I don't know much about music and realise I'm fairly herd-ish. Given I was born in 1977, and I don't like change, I'm a relatively predictable blend of Britpop, Dad rock, occasional drunken punk, mellow acoustics, '60s classics and songs from films I've stolen as my own. Mr Thatwoman is a born muso. Our colour coded CDs include a shelf, a mini rainbow, of thatwoman's music where he's hidden the small playlist which I turn to again and again.
In the interest of full disclosure I should probably admit that this music apartheid is mostly because when properly pissed I like 'Magic FM' and show tunes. I like gigs though, and this weekend we went to the Roundhouse in Camden to see Belle & Sebastian.
This felt like a tiny betrayal. We last saw the band at Spider-boy's first festival where he wore love beads and a straw hat and earnestly asked his father the name of every song and whether the next one would be Can you feel it? or The Land of Make Believe (his two favourites). Alas those covers never came. It made an impression, though, and he still asks his daddy to put 'boy with a strap' on the iPod.
But we embraced the freedom and started the evening outside the venue, Mr Thatwoman searching out lager by the single, me resisting the urge to run home immediately, wipe off my make up and resume breastfeeding. A man came up to me. He was young, and studenty, and despite still being of my generation brought out a maternal sense in me. He was asking fans to share their thoughts on the band. Flattered though I was that he took pity on the girl who looked like she didn't often attack the evening unencumbered by a changing bag, I declined, knowing I'd never be able to remember the names of the songs and would end up, on some vlog, humming something bouncy about graveyards or funny little frogs in some excruciating version of Name That Tune. No matter though, because they did play my favourite song, which is about coffee tasting of washing up.
As the laser lights swirled Stuart Murdoch and co admitted to being in nostalgic mood. On our first date-ish night out since Newborn's arrival, who were we to argue with letting go for a night? We shared the sentiment (hence the cheeky can on the venue steps when we were predictably early). At the risk of a dreadful 'teen spirit' gag, certainly the whiff of just gone youth was in the air amongst the now mostly 30 something fan base.
We drank pints of beer, held hands and I spent half of every song sneaking cheeky peeks of my husband, in profile, singing along like the handsomest boy in the 6th form. The ticket buyer was a friend of mine from Uni. We agreed we should have spent more time dancing at gigs in those hallowed halls, and less time drinking red wine and playing scrabble.
SPD, it turns out, has its uses. I found my spiritual home on the edge of the throng jiggling from the waist up and half jumping using only my knees. The Mum's pogo, I like to think. I suspect I looked a bit of an embarrassment. I'm thinking of asking London Underground's 'Baby On Board' badge suppliers to make a sequel pin for Mums post birth which says 'Doesn't Get Out Much'. But oh I had fun.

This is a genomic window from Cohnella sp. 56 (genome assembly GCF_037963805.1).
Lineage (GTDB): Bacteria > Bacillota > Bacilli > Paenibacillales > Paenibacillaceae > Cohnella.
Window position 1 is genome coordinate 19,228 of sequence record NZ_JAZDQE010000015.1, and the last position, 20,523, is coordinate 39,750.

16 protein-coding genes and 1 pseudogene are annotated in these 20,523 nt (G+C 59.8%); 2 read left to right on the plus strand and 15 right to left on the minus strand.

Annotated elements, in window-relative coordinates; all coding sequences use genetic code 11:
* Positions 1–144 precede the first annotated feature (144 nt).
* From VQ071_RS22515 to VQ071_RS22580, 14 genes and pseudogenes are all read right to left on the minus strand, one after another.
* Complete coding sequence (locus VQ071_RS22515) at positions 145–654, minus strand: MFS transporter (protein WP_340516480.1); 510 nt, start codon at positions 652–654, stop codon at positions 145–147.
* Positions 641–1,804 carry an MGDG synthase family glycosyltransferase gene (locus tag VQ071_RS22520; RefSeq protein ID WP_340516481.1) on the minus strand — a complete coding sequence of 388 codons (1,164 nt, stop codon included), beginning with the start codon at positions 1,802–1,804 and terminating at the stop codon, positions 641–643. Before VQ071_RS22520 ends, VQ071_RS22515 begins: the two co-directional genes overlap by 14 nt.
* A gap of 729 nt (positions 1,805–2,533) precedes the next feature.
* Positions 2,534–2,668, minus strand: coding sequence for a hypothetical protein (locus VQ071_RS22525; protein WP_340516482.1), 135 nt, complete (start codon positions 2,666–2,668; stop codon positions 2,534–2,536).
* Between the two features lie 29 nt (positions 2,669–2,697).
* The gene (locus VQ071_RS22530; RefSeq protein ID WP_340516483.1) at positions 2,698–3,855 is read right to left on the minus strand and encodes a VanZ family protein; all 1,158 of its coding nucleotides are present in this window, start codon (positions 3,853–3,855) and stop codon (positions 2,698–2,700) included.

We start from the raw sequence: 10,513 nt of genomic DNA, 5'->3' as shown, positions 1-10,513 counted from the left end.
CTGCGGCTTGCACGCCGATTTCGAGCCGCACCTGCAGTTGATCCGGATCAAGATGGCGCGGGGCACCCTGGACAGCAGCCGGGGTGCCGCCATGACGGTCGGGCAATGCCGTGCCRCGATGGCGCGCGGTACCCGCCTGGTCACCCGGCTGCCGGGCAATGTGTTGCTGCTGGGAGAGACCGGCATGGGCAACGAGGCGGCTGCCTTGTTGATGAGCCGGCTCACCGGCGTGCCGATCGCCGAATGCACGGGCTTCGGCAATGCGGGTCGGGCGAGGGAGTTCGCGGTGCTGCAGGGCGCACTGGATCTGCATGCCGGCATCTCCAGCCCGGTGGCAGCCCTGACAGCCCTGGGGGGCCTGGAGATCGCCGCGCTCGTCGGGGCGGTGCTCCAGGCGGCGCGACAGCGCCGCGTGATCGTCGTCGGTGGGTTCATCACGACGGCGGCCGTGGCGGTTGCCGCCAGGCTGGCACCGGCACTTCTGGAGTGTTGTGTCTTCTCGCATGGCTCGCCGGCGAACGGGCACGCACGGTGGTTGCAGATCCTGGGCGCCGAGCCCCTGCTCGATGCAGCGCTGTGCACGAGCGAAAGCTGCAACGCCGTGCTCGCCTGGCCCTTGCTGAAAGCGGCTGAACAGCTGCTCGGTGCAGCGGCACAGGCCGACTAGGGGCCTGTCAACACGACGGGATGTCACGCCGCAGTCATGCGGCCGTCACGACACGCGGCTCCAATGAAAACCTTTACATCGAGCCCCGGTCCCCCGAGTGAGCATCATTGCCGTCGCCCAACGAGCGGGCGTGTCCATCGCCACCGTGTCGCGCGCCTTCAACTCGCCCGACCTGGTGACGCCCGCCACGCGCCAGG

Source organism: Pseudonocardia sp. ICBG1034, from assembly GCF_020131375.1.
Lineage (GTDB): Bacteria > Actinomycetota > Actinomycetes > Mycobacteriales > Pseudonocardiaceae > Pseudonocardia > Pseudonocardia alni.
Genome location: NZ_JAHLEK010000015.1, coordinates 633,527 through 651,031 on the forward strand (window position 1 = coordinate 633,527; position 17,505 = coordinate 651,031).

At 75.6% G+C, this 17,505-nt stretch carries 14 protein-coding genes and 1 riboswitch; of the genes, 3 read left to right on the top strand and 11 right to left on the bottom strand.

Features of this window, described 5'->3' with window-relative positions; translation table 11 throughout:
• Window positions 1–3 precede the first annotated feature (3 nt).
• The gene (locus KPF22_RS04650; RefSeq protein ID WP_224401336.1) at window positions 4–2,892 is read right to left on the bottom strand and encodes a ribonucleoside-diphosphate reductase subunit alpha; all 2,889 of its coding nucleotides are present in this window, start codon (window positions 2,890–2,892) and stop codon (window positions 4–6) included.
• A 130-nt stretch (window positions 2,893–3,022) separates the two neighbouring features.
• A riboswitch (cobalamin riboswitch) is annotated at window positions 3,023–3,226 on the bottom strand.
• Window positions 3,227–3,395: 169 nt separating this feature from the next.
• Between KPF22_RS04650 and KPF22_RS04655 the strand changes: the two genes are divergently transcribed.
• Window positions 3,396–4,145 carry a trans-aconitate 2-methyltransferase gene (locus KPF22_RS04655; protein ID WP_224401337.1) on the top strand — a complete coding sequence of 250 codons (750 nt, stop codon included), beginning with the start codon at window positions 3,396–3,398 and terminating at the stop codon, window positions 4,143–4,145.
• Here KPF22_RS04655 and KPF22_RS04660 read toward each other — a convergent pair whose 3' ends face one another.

Modern gigging is ace. If you can't see the stage there's always a fan three rows ahead with their i-Phone out and you get to see the lead singers in digital close up. The floor is less sticky and the ceiling doesn't drip. And we were lucky, when we did get a buzz on the blackberry from our babysitter it was her happy status update about the rediscovered joy of a 6 month old snuggling on your chest.
Even though the singer's seen the back of 40, the air has a youthful retrospective glow as if the whole gig was gagging to be instagrammed. The real cool kids still distance themselves from the throng of course, standing on balconies and in VIP bars. We saw you, the Camden coolsters, sipping spirits in the sky while us groundlings squealed along to a recorder solo. But as with fancy dress parties, so with live music I reckon - it may retain a certain credibility to stand in the corners looking stylish, but everyone enjoys the person who actually dressed up as The Exorcist, including Victorian nightie and plasma vomit. Long live the playful nerds and all who sail with her, shouting out the lyrics and putting two hands up because we're so excited.
And then it ended. A short sweet encore, time for one of our number to baggsy the playlist and lights up. We ended with a cheeky final beer at home with Spider-boy's left over coconut cake and a babysitter who was relatively unscathed. We were no longer feeling sinister, but still humming along.
I resisted writing this as I am suspicious of talking about music. And also suspicious of fun. As we lay in bed I said Mr Thatwoman should have spoken to the lad, the skinny student interviewing fans outside. 'Nah' he said, despite my protestations that he knows what the songs are called and has liked the band, like, forever, 'It's too easy to sound like a dick when you talk about music'. Night night.